22. Miss WARD
asked the Minister of Labour how many centres for the treatment of physical disabilities among adolescents have been established; and how many cases have been dealt with?
§ Mr. E. BROWN
No centres have been established expressly for the treatment of physical disabilities among adolescents, but two centres, known as junior transfer centres, have been established in County Durham and Glamorgan for unemployed boys considered to be in need of a preliminary course. 477 boys passed through 1414 these centres between July, 1935, when the first centre was opened, and October, 1936. A third centre near Huddersfield, with accommodation for 42 boys, will be opened early in 1937, and a fourth is under consideration. It is hoped shortly to provide additional facilities at such centres for youths found to be in need of the simpler forms of medical treatment. Accommodation for 20 girls has been put at the disposal of the Ministry at a centre in Norfolk, but, so far, no girls have taken advantage of these facilities. Apart from the provision of junior transfer centres, local education authorities have power to provide medical and dental treatment for unemployed boys and girls attending junior instruction centres. I have no statistics of the number who have received treatment.
Can my right hon. Friend say whether adolescents obtaining work at juvenile instruction centres are entitled to eye treatment as well as dental and other treatment?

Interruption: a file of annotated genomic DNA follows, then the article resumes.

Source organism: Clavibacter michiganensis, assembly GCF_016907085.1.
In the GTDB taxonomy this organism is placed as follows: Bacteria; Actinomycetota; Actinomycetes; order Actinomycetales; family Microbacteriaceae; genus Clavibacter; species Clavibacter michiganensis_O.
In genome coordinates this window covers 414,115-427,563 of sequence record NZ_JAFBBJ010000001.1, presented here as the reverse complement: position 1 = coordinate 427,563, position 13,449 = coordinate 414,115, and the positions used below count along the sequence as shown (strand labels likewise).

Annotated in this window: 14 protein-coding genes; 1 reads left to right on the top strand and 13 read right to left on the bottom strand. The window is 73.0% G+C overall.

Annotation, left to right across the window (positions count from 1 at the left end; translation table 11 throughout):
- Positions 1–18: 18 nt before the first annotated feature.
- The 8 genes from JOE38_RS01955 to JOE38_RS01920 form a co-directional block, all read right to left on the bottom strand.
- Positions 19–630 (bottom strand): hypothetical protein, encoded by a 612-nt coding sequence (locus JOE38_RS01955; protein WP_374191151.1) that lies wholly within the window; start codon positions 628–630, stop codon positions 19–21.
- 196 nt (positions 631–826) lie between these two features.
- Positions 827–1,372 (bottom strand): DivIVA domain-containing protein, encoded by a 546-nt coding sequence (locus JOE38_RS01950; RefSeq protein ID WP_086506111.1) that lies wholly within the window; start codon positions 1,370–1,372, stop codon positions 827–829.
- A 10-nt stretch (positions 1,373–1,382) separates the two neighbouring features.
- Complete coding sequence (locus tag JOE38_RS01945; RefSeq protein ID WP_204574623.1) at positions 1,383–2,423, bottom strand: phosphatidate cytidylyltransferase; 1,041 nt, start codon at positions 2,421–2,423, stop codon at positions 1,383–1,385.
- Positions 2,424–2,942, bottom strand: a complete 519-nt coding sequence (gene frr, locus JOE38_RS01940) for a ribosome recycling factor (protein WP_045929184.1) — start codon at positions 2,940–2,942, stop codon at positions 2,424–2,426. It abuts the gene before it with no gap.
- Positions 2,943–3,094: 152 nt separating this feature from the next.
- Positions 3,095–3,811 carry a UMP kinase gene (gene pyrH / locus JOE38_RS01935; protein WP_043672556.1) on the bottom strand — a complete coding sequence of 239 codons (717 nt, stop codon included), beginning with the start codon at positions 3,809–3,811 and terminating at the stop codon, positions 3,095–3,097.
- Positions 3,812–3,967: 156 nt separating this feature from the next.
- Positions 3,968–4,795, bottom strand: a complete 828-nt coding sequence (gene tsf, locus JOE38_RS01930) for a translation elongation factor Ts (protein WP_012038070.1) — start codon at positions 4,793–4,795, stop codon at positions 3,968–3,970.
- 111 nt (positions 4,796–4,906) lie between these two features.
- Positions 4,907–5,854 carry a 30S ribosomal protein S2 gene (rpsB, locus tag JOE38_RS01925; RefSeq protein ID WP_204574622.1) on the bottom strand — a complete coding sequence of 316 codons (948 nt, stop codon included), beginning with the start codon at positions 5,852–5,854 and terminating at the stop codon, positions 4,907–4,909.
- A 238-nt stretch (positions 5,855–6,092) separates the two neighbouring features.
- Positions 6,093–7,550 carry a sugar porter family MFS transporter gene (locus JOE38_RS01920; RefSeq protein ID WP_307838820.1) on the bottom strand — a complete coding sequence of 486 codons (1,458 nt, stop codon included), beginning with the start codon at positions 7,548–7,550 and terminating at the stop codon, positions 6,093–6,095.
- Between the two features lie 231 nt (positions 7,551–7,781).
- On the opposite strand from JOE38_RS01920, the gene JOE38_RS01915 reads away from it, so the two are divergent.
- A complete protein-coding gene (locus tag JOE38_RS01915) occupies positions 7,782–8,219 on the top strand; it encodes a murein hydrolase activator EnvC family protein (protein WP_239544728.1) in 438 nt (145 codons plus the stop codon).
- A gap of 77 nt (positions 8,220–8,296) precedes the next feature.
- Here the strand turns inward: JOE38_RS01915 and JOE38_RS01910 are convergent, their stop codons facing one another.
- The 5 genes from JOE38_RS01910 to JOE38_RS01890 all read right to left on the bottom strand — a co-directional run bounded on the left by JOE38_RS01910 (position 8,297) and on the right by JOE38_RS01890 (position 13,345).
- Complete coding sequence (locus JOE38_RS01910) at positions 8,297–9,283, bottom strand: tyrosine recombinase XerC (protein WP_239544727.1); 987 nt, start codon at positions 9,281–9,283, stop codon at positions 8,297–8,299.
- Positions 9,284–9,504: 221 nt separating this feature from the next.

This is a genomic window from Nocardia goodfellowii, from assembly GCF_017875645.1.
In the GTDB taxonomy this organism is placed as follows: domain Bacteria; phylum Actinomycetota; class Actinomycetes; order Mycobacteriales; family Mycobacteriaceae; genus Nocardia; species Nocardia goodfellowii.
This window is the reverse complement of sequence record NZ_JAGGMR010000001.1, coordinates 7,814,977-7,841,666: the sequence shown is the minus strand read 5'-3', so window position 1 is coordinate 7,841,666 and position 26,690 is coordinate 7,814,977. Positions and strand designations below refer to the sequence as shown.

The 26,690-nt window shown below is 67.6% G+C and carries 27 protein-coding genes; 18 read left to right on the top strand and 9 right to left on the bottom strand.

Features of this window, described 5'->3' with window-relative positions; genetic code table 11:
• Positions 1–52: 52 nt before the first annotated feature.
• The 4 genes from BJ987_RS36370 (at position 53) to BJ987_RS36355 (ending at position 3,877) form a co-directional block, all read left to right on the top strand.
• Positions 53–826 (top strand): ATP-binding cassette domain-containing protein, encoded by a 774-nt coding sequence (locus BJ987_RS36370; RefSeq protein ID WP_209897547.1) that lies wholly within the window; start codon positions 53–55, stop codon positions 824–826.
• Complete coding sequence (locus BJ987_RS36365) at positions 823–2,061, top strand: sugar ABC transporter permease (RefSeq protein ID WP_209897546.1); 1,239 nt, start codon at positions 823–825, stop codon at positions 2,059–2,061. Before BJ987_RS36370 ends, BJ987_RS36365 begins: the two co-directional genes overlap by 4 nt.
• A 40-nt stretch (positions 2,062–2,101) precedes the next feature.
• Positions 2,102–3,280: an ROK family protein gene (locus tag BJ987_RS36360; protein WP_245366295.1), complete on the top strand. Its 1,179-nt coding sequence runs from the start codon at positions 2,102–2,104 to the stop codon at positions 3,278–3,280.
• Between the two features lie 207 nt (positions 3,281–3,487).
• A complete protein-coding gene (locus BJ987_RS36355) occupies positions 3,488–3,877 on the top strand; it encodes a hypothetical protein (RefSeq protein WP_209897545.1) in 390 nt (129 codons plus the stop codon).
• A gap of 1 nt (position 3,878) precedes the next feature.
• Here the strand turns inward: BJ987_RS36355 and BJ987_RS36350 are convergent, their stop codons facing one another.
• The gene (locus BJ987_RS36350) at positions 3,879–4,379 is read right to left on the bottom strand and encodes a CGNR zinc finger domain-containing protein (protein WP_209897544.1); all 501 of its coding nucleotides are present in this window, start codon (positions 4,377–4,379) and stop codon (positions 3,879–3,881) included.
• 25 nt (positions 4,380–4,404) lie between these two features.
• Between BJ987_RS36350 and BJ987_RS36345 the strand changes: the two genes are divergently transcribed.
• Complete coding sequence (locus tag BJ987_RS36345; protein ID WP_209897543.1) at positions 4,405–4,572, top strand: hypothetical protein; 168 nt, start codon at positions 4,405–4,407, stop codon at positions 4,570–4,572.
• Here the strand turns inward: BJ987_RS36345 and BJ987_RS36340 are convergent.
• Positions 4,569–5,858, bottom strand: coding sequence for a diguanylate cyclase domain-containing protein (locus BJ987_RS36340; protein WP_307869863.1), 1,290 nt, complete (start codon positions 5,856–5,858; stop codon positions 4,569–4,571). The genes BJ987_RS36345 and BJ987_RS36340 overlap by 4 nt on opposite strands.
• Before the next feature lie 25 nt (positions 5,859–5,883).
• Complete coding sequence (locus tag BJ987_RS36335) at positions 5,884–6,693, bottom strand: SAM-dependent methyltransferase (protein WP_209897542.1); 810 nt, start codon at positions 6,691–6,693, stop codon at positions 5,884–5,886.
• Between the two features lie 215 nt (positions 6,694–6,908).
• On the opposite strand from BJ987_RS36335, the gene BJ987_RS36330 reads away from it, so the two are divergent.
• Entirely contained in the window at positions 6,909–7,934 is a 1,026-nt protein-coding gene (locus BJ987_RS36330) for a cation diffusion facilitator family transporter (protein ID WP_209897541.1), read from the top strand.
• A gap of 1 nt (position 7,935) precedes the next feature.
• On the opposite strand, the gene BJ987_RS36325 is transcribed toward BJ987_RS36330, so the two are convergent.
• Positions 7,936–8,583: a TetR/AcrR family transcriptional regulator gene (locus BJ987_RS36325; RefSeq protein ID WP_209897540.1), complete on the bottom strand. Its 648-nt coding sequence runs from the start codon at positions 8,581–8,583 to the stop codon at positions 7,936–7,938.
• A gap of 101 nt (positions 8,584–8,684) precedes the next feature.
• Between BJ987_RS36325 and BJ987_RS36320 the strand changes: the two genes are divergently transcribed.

§ Mr. GEORGE GRIFFITHS
Is it not a fact that the Secretary of State for War opened one of these centres at Aldershot on 13th October for men who could not pass for the Army?
§ Mr. MABANE
Can my right hon. Friend say whether the exact location of the centre to be established near Huddersfield has yet been determined?
§ Sir JOSEPH NALL
Should not services of this kind come from the Ministry of Health and the local authorities; and are we to understand that the Ministry of Labour is setting up an independent service?
§ Mr. BROWN
There is no setting up of an independent service. This is a survival of the most successful work of training centres. Attention was called to this matter many months ago by my hon. friend the Member for Wallsend (Miss Ward) and other hon. Members, and we are taking active steps to see if the need can be met.
Can my right hon. Friend say whether, when children are placed in training classes and their fees are paid by the Unemployment Assistance Board, and when they attend the classes, they are prevented from taking advantage of them because their sight is defective and will he take steps to remedy what obviously is a very serious matter?